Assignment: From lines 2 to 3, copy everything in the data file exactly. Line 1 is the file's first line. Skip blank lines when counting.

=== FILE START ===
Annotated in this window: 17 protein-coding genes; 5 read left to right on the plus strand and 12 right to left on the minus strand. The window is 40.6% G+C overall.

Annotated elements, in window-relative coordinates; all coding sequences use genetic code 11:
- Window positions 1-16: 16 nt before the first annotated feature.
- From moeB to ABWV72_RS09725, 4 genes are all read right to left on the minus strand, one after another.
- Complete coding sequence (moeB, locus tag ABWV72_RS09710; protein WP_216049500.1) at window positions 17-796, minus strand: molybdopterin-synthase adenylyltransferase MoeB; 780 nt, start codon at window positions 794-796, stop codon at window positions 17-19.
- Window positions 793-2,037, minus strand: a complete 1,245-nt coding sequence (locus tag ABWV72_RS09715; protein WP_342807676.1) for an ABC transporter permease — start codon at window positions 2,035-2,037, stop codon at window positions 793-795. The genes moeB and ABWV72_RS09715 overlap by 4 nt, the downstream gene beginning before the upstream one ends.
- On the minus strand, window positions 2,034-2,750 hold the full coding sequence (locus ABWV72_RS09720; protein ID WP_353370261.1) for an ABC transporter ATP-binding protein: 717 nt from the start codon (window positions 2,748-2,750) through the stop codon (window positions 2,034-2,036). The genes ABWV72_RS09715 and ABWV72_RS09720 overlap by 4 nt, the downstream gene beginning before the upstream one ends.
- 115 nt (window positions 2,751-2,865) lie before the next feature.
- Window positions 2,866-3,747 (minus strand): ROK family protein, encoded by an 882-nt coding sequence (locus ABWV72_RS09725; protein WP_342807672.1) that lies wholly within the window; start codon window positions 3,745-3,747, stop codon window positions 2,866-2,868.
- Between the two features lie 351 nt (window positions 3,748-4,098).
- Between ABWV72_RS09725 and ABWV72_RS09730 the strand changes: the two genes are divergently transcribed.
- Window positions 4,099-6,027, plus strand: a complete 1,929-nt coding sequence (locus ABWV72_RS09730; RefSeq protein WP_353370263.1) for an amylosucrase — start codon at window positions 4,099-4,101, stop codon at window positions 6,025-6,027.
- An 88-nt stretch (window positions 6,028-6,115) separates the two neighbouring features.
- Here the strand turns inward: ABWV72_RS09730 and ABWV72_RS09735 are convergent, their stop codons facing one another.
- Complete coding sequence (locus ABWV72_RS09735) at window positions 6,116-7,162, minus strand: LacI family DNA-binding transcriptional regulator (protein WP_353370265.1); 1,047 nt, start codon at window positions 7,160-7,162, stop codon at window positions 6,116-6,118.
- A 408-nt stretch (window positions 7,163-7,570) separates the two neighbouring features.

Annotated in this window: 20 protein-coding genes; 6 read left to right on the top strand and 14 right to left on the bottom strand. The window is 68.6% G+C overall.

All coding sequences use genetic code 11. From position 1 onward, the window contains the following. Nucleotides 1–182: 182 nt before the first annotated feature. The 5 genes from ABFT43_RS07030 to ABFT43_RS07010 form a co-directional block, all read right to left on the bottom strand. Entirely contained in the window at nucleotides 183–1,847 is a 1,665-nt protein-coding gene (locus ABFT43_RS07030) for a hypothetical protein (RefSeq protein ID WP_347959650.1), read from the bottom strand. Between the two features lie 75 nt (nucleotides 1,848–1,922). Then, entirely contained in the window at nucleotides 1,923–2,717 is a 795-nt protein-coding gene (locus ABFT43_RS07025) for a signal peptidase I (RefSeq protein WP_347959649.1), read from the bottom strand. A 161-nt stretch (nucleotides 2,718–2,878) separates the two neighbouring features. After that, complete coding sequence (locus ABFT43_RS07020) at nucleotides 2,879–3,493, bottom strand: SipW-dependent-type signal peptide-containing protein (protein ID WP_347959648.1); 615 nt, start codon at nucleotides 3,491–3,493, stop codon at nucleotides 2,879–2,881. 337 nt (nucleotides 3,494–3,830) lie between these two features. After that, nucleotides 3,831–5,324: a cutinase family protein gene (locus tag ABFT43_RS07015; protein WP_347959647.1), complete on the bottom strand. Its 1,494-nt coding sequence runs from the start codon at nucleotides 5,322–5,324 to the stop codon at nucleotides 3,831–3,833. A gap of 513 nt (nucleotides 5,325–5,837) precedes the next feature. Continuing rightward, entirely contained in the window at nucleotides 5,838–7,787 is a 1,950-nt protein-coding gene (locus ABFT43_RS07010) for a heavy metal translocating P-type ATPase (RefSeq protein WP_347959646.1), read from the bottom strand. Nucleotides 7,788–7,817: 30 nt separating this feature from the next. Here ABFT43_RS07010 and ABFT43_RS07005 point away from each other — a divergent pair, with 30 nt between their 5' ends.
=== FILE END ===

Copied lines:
Annotated elements, in window-relative coordinates; all coding sequences use genetic code 11:
- Window positions 1-16: 16 nt before the first annotated feature.